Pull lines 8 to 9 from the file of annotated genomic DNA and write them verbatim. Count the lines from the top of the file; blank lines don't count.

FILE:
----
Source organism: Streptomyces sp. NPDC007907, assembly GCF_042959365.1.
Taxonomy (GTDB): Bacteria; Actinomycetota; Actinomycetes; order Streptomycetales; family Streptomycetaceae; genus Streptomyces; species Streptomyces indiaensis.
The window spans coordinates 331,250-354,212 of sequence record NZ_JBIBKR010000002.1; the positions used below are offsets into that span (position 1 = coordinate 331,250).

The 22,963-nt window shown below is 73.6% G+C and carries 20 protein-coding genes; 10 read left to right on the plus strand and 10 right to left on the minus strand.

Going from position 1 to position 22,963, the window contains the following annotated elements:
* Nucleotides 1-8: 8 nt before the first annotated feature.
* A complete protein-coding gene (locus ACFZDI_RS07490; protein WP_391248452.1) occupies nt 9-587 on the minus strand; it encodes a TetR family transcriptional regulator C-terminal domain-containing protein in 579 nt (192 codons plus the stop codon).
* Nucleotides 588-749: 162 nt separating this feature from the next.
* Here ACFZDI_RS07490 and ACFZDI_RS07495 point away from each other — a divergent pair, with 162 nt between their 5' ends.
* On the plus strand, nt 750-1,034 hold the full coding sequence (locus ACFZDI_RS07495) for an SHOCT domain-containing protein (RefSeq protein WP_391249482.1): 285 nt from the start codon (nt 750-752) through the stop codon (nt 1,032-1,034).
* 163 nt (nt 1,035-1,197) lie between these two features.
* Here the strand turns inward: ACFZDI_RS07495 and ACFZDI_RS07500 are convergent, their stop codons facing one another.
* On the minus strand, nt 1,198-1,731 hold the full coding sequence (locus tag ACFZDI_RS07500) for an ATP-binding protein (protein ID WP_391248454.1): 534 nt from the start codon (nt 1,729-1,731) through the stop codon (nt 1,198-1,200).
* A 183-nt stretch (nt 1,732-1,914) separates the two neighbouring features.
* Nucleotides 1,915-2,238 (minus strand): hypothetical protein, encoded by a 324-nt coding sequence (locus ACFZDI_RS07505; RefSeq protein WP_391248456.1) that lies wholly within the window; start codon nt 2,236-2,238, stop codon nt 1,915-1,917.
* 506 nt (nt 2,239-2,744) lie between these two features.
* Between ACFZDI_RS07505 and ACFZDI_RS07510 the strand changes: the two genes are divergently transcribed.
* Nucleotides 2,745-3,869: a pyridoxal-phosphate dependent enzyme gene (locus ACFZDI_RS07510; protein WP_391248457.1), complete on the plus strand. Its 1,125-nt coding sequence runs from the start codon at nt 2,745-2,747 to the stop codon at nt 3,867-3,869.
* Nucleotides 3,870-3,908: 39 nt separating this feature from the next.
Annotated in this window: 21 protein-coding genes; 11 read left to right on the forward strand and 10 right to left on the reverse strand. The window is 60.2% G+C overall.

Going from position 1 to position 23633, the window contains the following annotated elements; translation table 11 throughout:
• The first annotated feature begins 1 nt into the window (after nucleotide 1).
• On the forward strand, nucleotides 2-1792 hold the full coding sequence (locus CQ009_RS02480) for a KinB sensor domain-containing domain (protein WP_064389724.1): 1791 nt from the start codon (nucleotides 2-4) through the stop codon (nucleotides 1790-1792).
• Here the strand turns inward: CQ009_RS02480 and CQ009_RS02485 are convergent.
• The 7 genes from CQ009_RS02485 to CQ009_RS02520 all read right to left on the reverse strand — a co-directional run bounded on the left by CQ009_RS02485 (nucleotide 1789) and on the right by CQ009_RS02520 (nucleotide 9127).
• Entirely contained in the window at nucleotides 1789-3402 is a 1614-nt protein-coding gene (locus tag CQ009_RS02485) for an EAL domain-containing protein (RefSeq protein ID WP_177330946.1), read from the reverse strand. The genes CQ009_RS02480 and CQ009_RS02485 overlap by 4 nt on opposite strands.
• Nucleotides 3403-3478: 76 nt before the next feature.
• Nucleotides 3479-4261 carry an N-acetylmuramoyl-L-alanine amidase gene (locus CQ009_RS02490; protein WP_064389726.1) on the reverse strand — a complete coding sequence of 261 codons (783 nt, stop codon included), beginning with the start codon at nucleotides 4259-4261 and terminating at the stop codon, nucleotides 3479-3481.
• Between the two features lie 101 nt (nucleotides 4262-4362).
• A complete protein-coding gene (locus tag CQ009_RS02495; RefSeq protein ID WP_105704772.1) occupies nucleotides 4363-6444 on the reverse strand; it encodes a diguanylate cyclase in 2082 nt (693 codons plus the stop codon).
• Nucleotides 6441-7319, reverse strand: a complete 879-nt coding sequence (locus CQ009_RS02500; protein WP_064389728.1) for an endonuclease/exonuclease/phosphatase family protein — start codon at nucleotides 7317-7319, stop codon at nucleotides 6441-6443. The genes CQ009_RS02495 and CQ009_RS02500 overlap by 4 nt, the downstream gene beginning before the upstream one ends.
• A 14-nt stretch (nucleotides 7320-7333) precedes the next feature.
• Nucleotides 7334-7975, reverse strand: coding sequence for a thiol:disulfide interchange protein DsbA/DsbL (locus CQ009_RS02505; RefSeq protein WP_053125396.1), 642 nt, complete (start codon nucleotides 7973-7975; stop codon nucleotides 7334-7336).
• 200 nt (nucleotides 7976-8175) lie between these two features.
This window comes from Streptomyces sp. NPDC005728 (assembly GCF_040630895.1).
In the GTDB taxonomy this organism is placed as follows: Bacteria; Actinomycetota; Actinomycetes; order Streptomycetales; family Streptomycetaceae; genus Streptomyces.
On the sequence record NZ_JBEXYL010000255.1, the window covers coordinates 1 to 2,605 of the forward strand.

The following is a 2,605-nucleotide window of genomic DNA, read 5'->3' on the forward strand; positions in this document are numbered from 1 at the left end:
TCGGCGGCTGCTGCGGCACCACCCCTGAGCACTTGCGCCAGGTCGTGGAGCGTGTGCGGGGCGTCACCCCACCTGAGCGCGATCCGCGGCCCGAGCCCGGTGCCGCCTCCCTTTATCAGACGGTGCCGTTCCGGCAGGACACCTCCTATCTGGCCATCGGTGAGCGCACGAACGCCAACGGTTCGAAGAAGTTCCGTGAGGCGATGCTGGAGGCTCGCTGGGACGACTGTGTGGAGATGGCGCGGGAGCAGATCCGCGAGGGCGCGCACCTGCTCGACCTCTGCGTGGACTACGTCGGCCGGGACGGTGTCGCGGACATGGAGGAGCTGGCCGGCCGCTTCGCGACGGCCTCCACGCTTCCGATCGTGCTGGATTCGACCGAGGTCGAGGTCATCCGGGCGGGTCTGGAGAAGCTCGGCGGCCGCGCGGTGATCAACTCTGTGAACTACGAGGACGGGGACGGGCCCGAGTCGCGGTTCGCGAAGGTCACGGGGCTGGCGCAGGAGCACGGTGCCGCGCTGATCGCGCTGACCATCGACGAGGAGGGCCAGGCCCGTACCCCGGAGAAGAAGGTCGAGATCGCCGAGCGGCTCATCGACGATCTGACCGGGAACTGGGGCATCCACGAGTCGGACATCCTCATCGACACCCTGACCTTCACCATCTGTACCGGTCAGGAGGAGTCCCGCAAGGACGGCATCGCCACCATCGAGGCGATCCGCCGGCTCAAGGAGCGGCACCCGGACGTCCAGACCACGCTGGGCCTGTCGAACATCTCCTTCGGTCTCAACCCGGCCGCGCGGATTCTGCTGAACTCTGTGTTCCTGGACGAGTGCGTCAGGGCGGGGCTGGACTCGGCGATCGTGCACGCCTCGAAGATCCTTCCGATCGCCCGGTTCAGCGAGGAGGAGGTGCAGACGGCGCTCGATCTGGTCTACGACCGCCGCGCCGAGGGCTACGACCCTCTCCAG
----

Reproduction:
* Nucleotides 588-749: 162 nt separating this feature from the next.
* Here ACFZDI_RS07490 and ACFZDI_RS07495 point away from each other — a divergent pair, with 162 nt between their 5' ends.